What phenomenon enabled the demographic growth of Bantu farmers in Africa and led to their genetic differentiation from the Pygmy hunter-gatherer communities?
Up to now, scientists thought that the emergence of agriculture on the continent 5,000 years ago played a major role. But an international team, including an IRD researcher, has revealed that the history of these peoples was played out long before. According to an extensive genomic study, the two types of population result from tens of thousands of years of adaptation to their different environments. However, the demographic boom the ancestors of the Bantus dates back to between 7,000 to 10,000 years ago, which might call into question the impact of agriculture, which emerged more than 2,000 years later.
Agriculture, a trigger element in history?
Agriculture has been a major technological cultural and environmental revolution for humanity. Particularly in Central Africa, where it has fundamentally changed the landscapes and livelihoods of sub-Saharan populations since it emerged there 5,000 years ago. He was hitherto recognised that the development of this practice, thanks to the abundance of the resources created, had enabled the demographic and geographical growth of the population having adopted it, which was later known as “Bantus” in Africa. This farming people would then have gradually differentiated genetically from the pygmy hunter-gatherers communities living in forests. A genomic study, published in the Nature Communications journal, has just challenged this assumption.
Much older events
This work, conducted in Central Africa, reveals a very different scenario: the genetic differentiation between the Pygmies and the ancestors of the Bantus, and the demographic growth of the latter, occurred long before the advent of agriculture on the continent. The researchers analysed the genomes of more than 300 people, half of them village farmers and the other half Pygmies. It is apparent that the genetic differentiation of the two populations proves to be ancient and is the result of tens of thousands of years of adaptation to their different environments. In addition, the ancestors of the Bantus experienced very strong growth of their populations between 7,000 and 10,000 years ago, or more than 2,000 years before the emergence of agriculture. This demographic boom forced them to cultivate the land to provide for their needs, and not the other way around.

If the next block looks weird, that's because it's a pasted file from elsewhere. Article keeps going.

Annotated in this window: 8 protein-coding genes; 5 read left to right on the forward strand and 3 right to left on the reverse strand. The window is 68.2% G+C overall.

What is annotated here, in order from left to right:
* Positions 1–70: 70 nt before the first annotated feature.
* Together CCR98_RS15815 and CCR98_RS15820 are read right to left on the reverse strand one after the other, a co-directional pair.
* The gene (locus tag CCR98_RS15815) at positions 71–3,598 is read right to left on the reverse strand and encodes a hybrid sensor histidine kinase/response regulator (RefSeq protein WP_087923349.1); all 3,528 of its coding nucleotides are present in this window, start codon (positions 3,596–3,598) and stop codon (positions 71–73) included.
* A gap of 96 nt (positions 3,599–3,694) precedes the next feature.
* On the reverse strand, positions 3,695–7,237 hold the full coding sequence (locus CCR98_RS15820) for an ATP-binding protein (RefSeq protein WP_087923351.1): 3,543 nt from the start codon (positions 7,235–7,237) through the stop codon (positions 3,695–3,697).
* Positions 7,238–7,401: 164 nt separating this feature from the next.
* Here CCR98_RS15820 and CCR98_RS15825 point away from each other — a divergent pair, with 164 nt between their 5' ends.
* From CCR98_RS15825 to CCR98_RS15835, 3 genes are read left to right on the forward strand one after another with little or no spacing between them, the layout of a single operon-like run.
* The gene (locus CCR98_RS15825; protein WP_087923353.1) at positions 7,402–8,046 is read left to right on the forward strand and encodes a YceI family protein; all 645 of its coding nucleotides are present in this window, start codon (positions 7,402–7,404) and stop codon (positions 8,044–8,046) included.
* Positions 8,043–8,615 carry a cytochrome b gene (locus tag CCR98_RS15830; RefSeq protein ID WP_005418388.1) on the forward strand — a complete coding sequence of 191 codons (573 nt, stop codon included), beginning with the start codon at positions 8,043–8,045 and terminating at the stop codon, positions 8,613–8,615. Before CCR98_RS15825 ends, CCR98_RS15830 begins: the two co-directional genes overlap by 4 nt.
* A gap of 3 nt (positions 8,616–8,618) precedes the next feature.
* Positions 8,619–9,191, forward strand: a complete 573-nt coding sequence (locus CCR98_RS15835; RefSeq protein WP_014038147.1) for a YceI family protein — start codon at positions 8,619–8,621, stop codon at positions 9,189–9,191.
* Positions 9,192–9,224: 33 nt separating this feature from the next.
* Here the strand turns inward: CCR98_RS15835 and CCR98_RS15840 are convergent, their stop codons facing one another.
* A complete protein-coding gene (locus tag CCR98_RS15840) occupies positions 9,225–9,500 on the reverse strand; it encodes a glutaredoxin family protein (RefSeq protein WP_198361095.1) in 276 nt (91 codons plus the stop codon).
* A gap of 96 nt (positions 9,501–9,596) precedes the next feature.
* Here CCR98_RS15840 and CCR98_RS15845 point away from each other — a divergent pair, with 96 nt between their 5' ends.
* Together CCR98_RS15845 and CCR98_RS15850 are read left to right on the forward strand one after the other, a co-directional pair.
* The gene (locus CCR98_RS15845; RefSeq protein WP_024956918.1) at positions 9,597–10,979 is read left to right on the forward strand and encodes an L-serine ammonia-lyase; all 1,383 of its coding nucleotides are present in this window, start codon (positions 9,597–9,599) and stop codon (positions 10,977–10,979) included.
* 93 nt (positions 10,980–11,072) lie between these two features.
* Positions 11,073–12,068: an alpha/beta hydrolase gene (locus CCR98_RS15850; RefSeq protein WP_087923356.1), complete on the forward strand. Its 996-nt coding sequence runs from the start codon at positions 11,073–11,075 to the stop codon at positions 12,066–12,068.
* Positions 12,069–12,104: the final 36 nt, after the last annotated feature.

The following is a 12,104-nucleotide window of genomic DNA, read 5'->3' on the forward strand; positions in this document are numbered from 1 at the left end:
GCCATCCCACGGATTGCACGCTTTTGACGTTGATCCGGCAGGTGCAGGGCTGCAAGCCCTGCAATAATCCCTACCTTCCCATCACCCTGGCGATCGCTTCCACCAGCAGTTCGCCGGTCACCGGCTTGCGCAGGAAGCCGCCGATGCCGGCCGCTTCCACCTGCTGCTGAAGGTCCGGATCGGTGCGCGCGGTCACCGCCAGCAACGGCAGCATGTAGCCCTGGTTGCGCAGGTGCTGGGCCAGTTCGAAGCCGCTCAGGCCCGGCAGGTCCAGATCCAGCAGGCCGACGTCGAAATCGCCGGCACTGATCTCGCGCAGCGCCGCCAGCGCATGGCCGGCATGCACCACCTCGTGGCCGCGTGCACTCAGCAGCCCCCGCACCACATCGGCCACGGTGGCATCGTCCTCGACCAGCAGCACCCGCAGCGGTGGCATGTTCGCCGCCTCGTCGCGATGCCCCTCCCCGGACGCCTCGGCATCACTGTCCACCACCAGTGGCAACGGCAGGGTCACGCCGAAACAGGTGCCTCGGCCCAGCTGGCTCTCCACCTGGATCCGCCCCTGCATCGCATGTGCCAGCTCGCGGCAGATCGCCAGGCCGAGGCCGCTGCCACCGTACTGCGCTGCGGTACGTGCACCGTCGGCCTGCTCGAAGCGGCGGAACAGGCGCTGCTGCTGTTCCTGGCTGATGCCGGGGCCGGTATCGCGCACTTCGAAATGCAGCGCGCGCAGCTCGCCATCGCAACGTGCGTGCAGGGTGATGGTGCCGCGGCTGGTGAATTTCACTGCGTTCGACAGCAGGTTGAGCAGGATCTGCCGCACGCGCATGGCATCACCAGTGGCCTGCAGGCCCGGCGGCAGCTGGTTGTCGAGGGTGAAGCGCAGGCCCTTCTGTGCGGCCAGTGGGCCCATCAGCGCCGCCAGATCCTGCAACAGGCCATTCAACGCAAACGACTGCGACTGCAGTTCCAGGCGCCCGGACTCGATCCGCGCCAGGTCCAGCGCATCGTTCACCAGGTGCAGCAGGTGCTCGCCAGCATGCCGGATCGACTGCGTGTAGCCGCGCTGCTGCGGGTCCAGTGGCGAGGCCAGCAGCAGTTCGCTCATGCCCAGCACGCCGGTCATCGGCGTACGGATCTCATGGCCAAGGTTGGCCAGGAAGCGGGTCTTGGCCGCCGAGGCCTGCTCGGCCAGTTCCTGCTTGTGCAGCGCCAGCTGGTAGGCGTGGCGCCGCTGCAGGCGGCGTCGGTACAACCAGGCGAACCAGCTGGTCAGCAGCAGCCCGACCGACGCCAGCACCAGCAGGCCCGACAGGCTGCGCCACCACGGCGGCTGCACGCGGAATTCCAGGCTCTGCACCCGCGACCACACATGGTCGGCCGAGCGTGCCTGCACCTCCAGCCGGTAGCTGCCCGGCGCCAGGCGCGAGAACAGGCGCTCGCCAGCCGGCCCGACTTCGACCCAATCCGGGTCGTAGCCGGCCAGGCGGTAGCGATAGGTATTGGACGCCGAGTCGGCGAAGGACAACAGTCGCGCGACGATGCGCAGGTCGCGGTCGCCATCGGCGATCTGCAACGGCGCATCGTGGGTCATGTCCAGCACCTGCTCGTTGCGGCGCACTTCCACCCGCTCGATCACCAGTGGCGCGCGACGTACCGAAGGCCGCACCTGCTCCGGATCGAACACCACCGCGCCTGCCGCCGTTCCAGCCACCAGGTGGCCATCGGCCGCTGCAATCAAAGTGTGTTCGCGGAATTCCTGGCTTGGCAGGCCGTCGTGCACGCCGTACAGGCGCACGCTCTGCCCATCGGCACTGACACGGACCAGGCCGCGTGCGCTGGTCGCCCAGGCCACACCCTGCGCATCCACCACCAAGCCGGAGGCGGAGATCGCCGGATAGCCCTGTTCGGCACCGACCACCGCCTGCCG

Belated yet intense exchanges
Another lesson learned from this study: genetic mixing between the two societies did indeed take place at some point in the evolution, but it happened much later than scientists believed, less than 1,000 years ago, despite the contacts which Pygmies and Bantus have maintained for 5,000 years. The fact that these two populations coexisted for 4,000 years without mixing genetically reflects their specific socio-economic structures and the special status that the Pygmies have long had in the eyes of their contemporaries. However, over the last thousand years, this mixing took place in an intense way: the genomes of the Pygmy communities today have up to 50% of the genetic material inherited from their farmer neighbours.
By questioning the impact of the discovery of agriculture on the history of genetics and demographics in Africa, this work highlights a major question: what phenomenon allowed the development of the ancestors of the Bantus? Researchers are now exploring environmental factors.